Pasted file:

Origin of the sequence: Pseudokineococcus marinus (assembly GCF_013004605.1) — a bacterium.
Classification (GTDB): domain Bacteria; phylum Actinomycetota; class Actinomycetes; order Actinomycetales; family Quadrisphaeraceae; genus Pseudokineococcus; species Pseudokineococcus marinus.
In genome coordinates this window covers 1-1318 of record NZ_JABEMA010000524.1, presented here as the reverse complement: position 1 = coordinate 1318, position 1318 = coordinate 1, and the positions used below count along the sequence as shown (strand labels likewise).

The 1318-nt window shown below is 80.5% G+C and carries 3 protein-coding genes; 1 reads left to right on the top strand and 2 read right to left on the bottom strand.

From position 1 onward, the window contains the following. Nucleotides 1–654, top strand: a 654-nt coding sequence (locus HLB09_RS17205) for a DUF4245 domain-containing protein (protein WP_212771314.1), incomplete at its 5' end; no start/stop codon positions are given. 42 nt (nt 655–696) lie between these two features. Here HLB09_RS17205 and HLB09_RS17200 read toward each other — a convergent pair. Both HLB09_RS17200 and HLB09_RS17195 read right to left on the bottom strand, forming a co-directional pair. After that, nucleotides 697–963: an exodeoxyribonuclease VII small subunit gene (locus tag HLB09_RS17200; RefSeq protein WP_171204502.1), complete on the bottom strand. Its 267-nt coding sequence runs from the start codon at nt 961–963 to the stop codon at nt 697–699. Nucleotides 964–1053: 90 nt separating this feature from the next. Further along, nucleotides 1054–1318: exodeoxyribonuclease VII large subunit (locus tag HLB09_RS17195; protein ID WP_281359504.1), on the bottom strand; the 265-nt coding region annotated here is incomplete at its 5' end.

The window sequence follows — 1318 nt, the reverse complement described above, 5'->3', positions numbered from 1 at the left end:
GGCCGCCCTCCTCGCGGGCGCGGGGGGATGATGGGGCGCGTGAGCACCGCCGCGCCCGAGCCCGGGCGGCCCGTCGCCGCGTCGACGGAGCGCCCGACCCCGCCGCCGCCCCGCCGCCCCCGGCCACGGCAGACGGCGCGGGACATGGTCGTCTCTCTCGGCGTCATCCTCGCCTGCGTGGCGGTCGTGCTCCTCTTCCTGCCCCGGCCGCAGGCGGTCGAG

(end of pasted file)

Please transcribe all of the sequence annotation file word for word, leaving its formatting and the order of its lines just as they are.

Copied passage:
Origin of the sequence: Pseudokineococcus marinus (assembly GCF_013004605.1) — a bacterium.
Classification (GTDB): domain Bacteria; phylum Actinomycetota; class Actinomycetes; order Actinomycetales; family Quadrisphaeraceae; genus Pseudokineococcus; species Pseudokineococcus marinus.
In genome coordinates this window covers 1-1318 of record NZ_JABEMA010000524.1, presented here as the reverse complement: position 1 = coordinate 1318, position 1318 = coordinate 1, and the positions used below count along the sequence as shown (strand labels likewise).

The 1318-nt window shown below is 80.5% G+C and carries 3 protein-coding genes; 1 reads left to right on the top strand and 2 read right to left on the bottom strand.

From position 1 onward, the window contains the following. Nucleotides 1–654, top strand: a 654-nt coding sequence (locus HLB09_RS17205) for a DUF4245 domain-containing protein (protein WP_212771314.1), incomplete at its 5' end; no start/stop codon positions are given. 42 nt (nt 655–696) lie between these two features. Here HLB09_RS17205 and HLB09_RS17200 read toward each other — a convergent pair. Both HLB09_RS17200 and HLB09_RS17195 read right to left on the bottom strand, forming a co-directional pair. After that, nucleotides 697–963: an exodeoxyribonuclease VII small subunit gene (locus tag HLB09_RS17200; RefSeq protein WP_171204502.1), complete on the bottom strand. Its 267-nt coding sequence runs from the start codon at nt 961–963 to the stop codon at nt 697–699. Nucleotides 964–1053: 90 nt separating this feature from the next. Further along, nucleotides 1054–1318: exodeoxyribonuclease VII large subunit (locus tag HLB09_RS17195; protein ID WP_281359504.1), on the bottom strand; the 265-nt coding region annotated here is incomplete at its 5' end.

The window sequence follows — 1318 nt, the reverse complement described above, 5'->3', positions numbered from 1 at the left end:
GGCCGCCCTCCTCGCGGGCGCGGGGGGATGATGGGGCGCGTGAGCACCGCCGCGCCCGAGCCCGGGCGGCCCGTCGCCGCGTCGACGGAGCGCCCGACCCCGCCGCCGCCCCGCCGCCCCCGGCCACGGCAGACGGCGCGGGACATGGTCGTCTCTCTCGGCGTCATCCTCGCCTGCGTGGCGGTCGTGCTCCTCTTCCTGCCCCGGCCGCAGGCGGTCGAG